Skip to main content

When it comes to self-driving cars, people would rather have an Apple on the grille than a bowtie

drivers more interested in self driving car from apple than nissan volvo
Look how happy you could be if your car drove itself! Image used with permission by copyright holder

Oh that’s got to hurt; a recent study shows that consumers are more interested in buying an autonomous, self-driving car from Google and Apple than from Nissan and General Motors. Yipes.

Virtually ever automaker, including Audi, GM, Nissan, and BMW is in the midst of a big push to be the first to send a fully autonomous car to market, consumer confidence in their abilities, it would seem, are lacking.

Conducted by U.S. audit and advisory firm KPMG, the survey polled of a diverse group of drivers from Los Angeles, Chicago, and Iselin, New Jersey. The survey asked respondents to score how much they would favor, on a scale of one to 10, a self-driving car from various automakers and tech companies.  

The results were quite shocking indeed. Apple and Google each received a score of eight. High-end automakers like Mercedes-Benz received a 7.75. And Nissan and General Motors each received a five.

As for how willing drivers from different parts of the country were to drive an autonomous car:

KPMG then asked asked how willing the drivers would be to own a self-driving car. “L.A. residents ranking their willingness to use a self-driving car at nine out of 10. Chicago residents came in at four, and New Jersey drivers’ median was six,” according to Wired.

Not surprisingly, though, luxury vehicle owners were far more likely to see autonomous driving favorably than those who were self-described driving enthusiasts.

It stands to reason that high-end buyers are already used to tech and luxury features and see autonomous driving as just an extension of that luxury. As for those who like the act of driving, they were much more willing to buy a car that had autonomous driving if they could turn it off. They were sold, however, on self-driving tech if it meant a shorter, less stressful commute.

When it comes down to it, I wonder how many people realize that autonomous driving isn’t just about a shortened commute. Tens of thousands of lives could be saved each year by self-driving cars.

If all our cars are talking to each other and reacting accordingly, traffic fatalities could quickly fall to zero, statistically speaking. I love driving. But I am willing to give up driving myself the majority of the time if it means we’ll all be safer on the road.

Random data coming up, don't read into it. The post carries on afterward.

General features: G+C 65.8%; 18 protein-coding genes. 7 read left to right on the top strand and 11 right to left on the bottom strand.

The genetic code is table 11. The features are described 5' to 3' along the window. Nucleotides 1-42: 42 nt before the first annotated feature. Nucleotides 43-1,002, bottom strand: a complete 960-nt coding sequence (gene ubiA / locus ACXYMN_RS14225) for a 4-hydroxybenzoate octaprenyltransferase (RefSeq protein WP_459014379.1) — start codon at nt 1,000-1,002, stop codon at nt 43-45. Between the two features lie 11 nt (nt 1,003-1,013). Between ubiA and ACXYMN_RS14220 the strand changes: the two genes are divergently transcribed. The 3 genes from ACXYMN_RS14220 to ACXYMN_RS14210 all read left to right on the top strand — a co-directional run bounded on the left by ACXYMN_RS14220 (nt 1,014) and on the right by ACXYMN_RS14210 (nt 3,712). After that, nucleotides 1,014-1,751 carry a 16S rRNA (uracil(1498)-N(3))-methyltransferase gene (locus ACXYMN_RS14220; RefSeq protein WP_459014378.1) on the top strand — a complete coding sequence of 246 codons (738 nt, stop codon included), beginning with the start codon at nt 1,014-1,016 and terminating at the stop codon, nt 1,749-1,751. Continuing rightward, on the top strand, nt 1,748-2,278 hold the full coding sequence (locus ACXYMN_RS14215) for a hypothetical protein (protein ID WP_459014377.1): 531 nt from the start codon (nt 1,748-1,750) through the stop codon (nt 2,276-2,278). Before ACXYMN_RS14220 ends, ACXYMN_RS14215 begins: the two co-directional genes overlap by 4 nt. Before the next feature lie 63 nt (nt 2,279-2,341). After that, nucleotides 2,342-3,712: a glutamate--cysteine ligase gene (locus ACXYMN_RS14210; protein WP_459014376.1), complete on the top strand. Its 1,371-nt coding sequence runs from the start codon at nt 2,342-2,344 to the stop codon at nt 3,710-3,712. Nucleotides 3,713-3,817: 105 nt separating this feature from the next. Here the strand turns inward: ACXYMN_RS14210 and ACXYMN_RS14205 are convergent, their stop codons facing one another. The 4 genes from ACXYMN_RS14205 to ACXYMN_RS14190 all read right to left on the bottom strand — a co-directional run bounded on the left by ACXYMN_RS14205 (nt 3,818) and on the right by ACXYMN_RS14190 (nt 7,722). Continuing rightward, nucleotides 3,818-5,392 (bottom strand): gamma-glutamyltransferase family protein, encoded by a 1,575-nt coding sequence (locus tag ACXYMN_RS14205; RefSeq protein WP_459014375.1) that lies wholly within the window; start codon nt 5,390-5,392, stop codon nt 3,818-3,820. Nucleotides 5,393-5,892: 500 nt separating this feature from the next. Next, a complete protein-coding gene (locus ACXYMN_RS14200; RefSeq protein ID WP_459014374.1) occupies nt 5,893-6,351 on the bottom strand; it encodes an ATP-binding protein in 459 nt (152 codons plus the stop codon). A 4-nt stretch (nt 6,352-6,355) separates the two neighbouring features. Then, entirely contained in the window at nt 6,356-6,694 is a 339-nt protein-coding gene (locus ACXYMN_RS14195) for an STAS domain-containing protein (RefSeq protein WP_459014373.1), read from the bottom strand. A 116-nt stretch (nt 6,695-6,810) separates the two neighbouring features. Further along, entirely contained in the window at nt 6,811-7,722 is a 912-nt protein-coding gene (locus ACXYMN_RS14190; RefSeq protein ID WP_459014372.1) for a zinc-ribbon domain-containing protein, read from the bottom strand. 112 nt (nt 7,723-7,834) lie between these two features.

Editors' Recommendations

Nick Jaynes
Former Digital Trends Contributor
Nick Jaynes is the Automotive Editor for Digital Trends. He developed a passion for writing about cars working his way…
Watch San Franciscans take a ride in Waymo’s self-driving car
Waymo Jaguar I-Pace

Waymo is inviting San Francisco residents to hop inside its self-driving vehicles for a drive around the city.

Welcoming our first riders in San Francisco

Read more
Tesla issues stark warning to drivers using its Full Self-Driving mode
A Telsa Model 3 drives along a road.

Tesla in recent days rolled out a long-awaited update to its Full Self-Driving (FSD) mode that gives its vehicles a slew of driver-assist features.

But in a stark warning to owners who’ve forked out for the premium FSD feature, Tesla said that the software is still in beta and therefore “may do the wrong thing at the worst time.” It insisted that drivers should keep their "hands on the wheel and pay extra attention to the road.”

Read more
The future of transportation: Self-driving cars? Try self-driving everything
GM electric flying taxi

Technology is reshaping every aspect of our lives. Once a week in The Future Of, we examine innovations in important fields, from farming to transportation, and what they will mean in the years and decades to come. 

Stroll around any CES (virtual or otherwise) in the last decade and it’s impossible to miss all the feels the tech industry has for transportation, self-driving cars in particular. Every major technology company has its fingers in cars, from the infotainment systems powered by Google and Apple to the operating systems driven by Blackberry and Linux to the components and circuits that make up the car itself, built by Qualcomm and Nvidia and NXP and a dozen more. (And don't get me started about this Apple Car nonsense.)

Read more